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When you hear dentists and toothpaste commercials emphasize the importance of preventing tartar and preventing plaque, they’re technically talking about the exact same thing. The two are one in the same, especially if left untreated for as little as half a day. You want to prevent and remove both tartar and plaque. 

If you do an excellent job at removing plaque, you’ll never have to worry about the more complicated removal of tartar.

What is Plaque?

Bacteria are constantly entering your mouth throughout the day. The first thing they attempt to do is establish a “squatter’s rights” situation. They’re in a warm, wet, dark environment that is perfect for fast and plentiful reproduction. They want to stay there forever. 

The tissue of your gums and tongue don’t provide a stable enough surface for them to call home, but your teeth are just right. They’re slightly textured and the surface is a bit harder, allowing them to build a sticky little house to live in. They leave behind a film called plaque.

Everything sticks to this plaque. The bacteria breed in it. It catches foods that they love to eat, which are primarily starch and sugar. They hang out on the plaque all day long, eating the sugar and excreting it into an acid that’s powerful enough to erode your enamel. 

What is Tartar?

Tartar, also called dental calculus, is a hard yellowish substance that cements itself to the teeth. It traps the healthy tooth inside, preventing it from being adequately cleaned. It houses bacteria and acids beneath its surface, allowing them to eat away at your teeth at their leisure. 

How Does Plaque Become Tartar?

Plaque continues to accumulate debris and bacteria until it hardens. When it hardens, it becomes tartar. It might seem like tartar only happens to people who have been completely negligent with their dental healthcare, but it doesn’t take very long for that process to begin. Plaque can begin to harden into tartar in as little as 12 hours. 

If you regularly brush your teeth very well every day, but spend a sick day or two in bed and fail to brush your teeth, tartar has already begun to form. It doesn’t matter how well you’ve taken care of your teeth in the past. Tartar is something that is an ever present and constantly looming threat, even for people who are absolute dental health fanatics. It can happen to anyone.

How Do You Remove Plaque?

Plaque is removed by following a strict dental health routine. Brushing twice a day for two minutes at a time with a soft bristled toothbrush, flossing at least once a day, and using antibacterial mouthwash can help to remove plaque from your teeth.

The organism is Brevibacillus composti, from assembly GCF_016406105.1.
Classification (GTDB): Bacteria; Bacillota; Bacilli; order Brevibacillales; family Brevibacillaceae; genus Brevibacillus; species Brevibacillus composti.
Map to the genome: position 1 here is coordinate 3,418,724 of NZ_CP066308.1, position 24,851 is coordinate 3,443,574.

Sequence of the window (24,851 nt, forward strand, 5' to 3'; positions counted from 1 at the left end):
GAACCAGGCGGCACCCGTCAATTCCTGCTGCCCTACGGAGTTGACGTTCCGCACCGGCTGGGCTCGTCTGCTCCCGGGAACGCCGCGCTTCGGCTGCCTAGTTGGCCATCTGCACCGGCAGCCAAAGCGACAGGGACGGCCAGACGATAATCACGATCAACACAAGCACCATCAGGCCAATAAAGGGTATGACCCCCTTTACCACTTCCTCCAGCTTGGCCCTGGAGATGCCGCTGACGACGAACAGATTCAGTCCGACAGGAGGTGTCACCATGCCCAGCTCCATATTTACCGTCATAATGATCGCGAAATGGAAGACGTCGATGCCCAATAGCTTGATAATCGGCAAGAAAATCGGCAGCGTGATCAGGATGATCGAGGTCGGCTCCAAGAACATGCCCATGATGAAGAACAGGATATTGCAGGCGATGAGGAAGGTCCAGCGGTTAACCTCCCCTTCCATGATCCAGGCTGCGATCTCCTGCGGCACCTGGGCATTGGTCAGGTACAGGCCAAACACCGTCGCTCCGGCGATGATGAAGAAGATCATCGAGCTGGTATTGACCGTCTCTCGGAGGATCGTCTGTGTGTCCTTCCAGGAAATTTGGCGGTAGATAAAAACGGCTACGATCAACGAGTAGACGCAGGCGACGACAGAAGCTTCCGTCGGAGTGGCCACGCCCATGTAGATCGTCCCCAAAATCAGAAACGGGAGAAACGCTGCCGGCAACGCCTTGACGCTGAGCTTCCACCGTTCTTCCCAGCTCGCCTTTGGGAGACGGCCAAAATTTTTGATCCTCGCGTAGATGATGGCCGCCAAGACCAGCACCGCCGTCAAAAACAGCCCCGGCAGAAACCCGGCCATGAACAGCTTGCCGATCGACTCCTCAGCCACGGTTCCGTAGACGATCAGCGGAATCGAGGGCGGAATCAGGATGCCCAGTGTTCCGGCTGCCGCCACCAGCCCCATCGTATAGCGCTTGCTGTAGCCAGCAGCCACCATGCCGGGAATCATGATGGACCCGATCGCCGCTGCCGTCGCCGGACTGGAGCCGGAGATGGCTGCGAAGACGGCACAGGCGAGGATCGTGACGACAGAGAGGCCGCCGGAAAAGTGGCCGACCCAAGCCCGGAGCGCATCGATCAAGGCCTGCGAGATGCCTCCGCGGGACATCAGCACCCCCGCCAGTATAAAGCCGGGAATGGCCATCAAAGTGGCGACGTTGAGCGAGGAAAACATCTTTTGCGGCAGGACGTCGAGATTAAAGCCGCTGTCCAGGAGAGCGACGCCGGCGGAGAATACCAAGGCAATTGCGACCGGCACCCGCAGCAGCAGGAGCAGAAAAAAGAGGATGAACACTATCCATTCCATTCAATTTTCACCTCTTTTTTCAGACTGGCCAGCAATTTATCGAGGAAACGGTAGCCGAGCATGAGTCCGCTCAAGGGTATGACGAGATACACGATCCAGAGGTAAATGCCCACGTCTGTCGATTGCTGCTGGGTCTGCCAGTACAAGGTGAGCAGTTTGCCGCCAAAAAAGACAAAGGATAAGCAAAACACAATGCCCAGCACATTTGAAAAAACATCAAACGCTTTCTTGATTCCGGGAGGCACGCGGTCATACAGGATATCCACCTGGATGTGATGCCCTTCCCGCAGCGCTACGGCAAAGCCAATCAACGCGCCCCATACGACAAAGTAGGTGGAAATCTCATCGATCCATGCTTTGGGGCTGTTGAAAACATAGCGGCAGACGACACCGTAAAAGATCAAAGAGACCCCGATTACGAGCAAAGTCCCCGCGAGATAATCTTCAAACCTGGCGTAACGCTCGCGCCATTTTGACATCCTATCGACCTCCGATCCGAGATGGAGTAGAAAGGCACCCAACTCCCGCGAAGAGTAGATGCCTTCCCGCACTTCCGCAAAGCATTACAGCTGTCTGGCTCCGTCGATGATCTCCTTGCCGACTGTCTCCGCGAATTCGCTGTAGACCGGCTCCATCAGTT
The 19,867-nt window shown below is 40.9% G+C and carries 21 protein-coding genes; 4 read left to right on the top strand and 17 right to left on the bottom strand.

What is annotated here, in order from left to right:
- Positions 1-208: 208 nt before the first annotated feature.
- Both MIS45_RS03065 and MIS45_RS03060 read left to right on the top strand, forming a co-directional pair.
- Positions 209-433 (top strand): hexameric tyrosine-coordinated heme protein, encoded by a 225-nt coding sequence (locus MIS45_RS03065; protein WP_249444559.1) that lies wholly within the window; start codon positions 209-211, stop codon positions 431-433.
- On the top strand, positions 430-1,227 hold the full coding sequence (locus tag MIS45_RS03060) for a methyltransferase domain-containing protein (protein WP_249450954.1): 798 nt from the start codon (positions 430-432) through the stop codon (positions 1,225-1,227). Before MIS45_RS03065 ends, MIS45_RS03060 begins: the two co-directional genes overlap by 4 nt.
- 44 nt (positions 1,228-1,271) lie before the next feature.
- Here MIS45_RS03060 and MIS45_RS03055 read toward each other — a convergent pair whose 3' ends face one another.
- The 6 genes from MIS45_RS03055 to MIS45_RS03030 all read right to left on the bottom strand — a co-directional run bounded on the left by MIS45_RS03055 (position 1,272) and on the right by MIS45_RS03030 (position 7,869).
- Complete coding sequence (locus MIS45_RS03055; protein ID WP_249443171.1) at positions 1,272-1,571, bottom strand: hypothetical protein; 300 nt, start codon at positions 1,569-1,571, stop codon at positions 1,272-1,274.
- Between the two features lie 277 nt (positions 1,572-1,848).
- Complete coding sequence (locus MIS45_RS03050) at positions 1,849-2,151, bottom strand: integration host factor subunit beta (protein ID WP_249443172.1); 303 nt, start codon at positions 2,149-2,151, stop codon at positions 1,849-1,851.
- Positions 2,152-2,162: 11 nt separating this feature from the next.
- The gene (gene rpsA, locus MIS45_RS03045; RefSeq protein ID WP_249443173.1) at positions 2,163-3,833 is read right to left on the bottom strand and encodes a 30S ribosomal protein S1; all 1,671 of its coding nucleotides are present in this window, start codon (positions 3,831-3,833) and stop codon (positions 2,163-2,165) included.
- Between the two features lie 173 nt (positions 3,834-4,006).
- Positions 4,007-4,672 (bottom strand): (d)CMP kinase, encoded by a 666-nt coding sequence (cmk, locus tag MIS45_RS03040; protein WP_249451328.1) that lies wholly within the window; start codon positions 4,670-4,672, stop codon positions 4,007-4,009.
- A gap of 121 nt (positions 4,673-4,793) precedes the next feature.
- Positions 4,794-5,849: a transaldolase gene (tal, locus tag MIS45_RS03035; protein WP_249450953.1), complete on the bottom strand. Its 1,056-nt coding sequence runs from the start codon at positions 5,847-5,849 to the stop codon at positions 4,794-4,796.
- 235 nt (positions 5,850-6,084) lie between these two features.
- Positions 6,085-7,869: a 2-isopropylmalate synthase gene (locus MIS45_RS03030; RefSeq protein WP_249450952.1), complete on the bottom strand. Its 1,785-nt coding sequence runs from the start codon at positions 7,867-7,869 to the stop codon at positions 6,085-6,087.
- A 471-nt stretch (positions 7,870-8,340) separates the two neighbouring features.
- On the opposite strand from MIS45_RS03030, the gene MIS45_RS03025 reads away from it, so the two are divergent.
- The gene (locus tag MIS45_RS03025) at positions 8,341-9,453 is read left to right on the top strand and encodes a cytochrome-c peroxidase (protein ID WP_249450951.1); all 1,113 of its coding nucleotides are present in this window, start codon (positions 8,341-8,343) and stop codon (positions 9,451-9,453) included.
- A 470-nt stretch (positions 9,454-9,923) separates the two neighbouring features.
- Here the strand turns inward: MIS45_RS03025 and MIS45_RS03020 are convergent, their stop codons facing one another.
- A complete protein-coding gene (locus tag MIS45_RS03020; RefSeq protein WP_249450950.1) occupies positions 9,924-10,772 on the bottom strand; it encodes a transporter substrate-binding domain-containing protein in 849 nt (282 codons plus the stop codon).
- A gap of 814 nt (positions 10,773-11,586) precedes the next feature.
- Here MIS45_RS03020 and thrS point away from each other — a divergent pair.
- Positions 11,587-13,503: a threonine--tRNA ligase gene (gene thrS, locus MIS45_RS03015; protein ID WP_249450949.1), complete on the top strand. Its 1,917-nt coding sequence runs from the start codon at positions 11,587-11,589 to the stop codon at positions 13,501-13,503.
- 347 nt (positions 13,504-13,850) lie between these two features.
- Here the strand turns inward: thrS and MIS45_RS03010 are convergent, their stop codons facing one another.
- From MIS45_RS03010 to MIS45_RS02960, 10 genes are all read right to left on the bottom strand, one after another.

It’s very important to never take a day off. Make sure you get your twice a day sessions in every day, and brush for all two minutes both times. 

How Do You Remove Tartar?

You can’t remove tartar. Tartar sets in like cement, and it doesn’t want to leave once it’s firmly planted. You might see dental scaling tools or tartar removing devices in stores or online, but you’re more likely to damage your teeth than remove plaque with these devices. Sharp implements can damage your gum and scratch up the exposed surfaces of your teeth, weakening your enamel and causing your mouth to bleed.

Your dentist will usually remove plaque with a special tool that’s attached to a high-powered water jet. This thin and forceful stream of water will cut through plaque like a saw without damaging the tooth underneath. The pieces are removed from your mouth after your natural tooth has been completely unearthed.

What Happens If You Don’t Remove Tartar?

If you don’t remove tartar, the tooth underneath can decay to the point where it’s no longer viable. People who wait too long to have their tartar removed may wind up with severe gum disease, infections that reach the jawbone, or severely decayed teeth that need to be removed. 

Tartar is a completely preventable problem. Merely removing your plaque twice a day is enough to keep tartar and the complication it causes away from your mouth and out of your life. 

Preventing Plaque Buildup

Many people think they’re doing a good enough job brushing their teeth. The reality of the matter is that you can brush twice a day for two minutes and still not remove all of the plaque on your teeth. People often miss the backs of their teeth since they’re the hardest to brush. Some people don’t apply adequate pressure and barely skim the surface of their plaque.